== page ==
“Are we going anywhere?” was the question of the night during the premiere of “Gold Rush: Parker’s Trail”. It came as the four hikers began the part of their journey that required boats. On day three, their canoes headed north on Bennett Lake with a 35 mph wind in their faces and snow falling. That was their reward after making it up the Golden Staircase, a 45 degree climb to reach 3,300 feet.
While the special series is called “Parker’s Trail”, it might have been titled Parker’s Quest. The trip, an ode to Grandpa John was Schnable’s dream to tread the trail of the 19th century prospectors. The four-person team of Parker, crew foreman Rick Ness, filmmaker James Levelle and wildlife guide Kara Ann managed to make it to their cold weather equipment and canoes stashed at a cabin near the water’s edge.
The boats could have been motorized, but Parker wouldn’t hear of it. They had gotten to that point without major injury. The only tumble occurred when James got tripped up by boulders covered in snow, some of which were loose. It was trial and error as they traversed the rock field that got them to the base of the Golden Stairs.
Even Schnable doubted Rick’s ability to withstand the punishing conditions and the physical strength it would take. His legs needed a rest only two miles into the journey, but he persevered. The night before they left, Ness was still pounding down beers. He’s a big guy, weighing in at a solid 245 lbs., but might have made it a bit easier on himself if he’d gotten some training for the conditions.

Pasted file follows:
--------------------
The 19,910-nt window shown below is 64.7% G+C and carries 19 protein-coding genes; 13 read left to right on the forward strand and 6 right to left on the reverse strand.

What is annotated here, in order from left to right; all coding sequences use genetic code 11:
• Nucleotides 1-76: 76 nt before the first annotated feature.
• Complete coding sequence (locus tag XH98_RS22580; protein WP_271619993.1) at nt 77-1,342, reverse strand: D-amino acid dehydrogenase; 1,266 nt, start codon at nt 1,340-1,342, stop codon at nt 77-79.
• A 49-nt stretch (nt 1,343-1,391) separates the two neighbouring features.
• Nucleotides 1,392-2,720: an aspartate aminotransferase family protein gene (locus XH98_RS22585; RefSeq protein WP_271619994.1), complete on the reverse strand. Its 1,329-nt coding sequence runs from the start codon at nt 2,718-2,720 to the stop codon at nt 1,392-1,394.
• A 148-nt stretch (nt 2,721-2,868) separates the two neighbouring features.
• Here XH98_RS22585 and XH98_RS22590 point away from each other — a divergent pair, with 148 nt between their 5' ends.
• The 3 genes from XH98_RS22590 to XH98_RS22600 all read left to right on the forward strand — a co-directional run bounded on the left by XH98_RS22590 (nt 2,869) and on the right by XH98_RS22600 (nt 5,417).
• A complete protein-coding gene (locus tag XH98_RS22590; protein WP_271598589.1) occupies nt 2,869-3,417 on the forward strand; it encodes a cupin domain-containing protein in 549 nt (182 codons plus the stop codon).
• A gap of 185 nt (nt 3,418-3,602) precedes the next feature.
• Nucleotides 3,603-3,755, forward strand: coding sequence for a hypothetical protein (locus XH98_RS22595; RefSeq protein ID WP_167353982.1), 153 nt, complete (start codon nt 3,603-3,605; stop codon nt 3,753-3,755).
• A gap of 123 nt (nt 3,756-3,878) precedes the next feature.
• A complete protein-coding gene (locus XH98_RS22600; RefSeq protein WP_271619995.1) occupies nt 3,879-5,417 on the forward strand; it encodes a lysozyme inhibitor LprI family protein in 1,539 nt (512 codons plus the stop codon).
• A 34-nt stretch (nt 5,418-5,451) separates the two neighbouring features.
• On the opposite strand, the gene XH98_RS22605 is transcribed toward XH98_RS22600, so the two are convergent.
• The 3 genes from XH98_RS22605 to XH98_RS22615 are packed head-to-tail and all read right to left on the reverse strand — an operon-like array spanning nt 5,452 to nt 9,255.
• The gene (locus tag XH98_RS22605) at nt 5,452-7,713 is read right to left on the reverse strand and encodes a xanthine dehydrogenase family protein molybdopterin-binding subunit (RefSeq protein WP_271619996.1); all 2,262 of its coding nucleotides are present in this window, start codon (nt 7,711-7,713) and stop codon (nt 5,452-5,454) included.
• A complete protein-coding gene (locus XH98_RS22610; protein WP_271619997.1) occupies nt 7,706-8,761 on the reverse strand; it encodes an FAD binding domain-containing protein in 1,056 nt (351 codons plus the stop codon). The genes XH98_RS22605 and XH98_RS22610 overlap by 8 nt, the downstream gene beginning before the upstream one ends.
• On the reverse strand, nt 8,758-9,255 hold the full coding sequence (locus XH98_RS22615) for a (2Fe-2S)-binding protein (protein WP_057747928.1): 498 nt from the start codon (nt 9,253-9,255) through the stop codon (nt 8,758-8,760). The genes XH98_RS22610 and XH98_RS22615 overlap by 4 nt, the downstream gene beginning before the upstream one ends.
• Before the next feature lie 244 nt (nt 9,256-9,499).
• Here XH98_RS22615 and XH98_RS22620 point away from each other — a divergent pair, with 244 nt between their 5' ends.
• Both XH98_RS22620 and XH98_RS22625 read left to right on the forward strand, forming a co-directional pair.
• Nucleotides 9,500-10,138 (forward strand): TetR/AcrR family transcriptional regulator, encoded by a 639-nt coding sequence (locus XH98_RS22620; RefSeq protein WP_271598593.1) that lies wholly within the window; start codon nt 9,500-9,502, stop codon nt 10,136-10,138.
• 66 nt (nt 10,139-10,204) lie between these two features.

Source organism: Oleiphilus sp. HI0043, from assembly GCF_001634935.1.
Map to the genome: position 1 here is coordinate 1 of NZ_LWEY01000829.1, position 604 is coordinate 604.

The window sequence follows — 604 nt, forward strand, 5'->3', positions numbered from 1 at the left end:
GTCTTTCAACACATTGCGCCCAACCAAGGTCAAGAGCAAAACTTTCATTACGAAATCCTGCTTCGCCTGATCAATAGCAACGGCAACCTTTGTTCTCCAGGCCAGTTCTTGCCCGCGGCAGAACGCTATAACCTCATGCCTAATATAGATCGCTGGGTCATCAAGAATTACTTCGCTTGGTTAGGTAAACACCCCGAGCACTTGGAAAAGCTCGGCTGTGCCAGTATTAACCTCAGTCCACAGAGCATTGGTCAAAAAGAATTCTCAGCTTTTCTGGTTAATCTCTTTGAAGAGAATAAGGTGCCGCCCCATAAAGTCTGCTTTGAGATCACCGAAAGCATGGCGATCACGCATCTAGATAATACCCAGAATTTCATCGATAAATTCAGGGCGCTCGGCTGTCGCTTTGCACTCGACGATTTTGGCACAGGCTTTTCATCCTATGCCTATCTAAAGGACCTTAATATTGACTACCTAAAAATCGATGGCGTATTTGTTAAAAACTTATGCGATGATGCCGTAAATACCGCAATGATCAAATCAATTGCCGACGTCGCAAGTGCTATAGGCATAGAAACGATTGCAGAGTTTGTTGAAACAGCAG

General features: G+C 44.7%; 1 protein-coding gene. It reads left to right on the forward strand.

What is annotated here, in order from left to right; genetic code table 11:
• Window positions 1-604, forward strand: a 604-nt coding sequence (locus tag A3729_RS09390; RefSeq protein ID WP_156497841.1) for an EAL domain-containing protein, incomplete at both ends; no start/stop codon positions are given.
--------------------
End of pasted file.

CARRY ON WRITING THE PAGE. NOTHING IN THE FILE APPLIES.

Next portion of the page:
The canoes couldn’t make any progress with very choppy waters and the wind that wouldn’t let up. Parker and Karla Ann in the lead canoe decided that the conditions were too dangerous to continue. This would be only the first of four lakes they’d encounter on the trip. The order was given to return to shore. Unfortunately, James and Rick in the second canoe were less than adept at working in concert with each other and by the time they joined the others on land, Rick’s hands were numb and he was in no mood for Parker jawing at him.
They waited out the wind, but after four days of sitting, with the gusts down to “only” 26 mph, Parker decided they’d need to create a catamaran of sorts, by lashing the canoes side by side and using material for a sail. The DIY came out in them and with tools and wood they made it happen. They took the chance that if the wind changed, their makeshift boat could double the speed up the lake.
With luck, it would take two days to get to the Yukon River. Unfortunately, the best laid plans….they had to turn back. “Every day we sit here at Bennett Lake, the Yukon River’s freezing up,” Parker muttered. “I hate not being in control,” he said. The next day James raised the delicate topic of putting an end date on their stay at Bennett Lake. There is a train they could use, but Parker’s Quest did not include it.
“No,” was his answer to James’ question. “We’re in the same boat they were in over 100 years ago,” Schnable grumbled. “That’s not what my grandpa would have done. It’s not what the pioneers would have done. I’ve just got to figure out a way around this stupid lake.” Walking on the train tracks, talking with Rick as they brainstormed, he spotted a flatbed cart on the rails. It moved effortlessly and there was jubilation once again. Up went the catamaran and their packs on the cart, for a farewell salute to Bennett Lake. After being stuck for five days progress was being made, as they walked beside and behind the cart. To be continued….
“Gold Rush: Parker’s Trail” continues next Friday, April 7 at 9 p.m. ET/PT on Discovery. Image credit: Discovery Communications, used with permission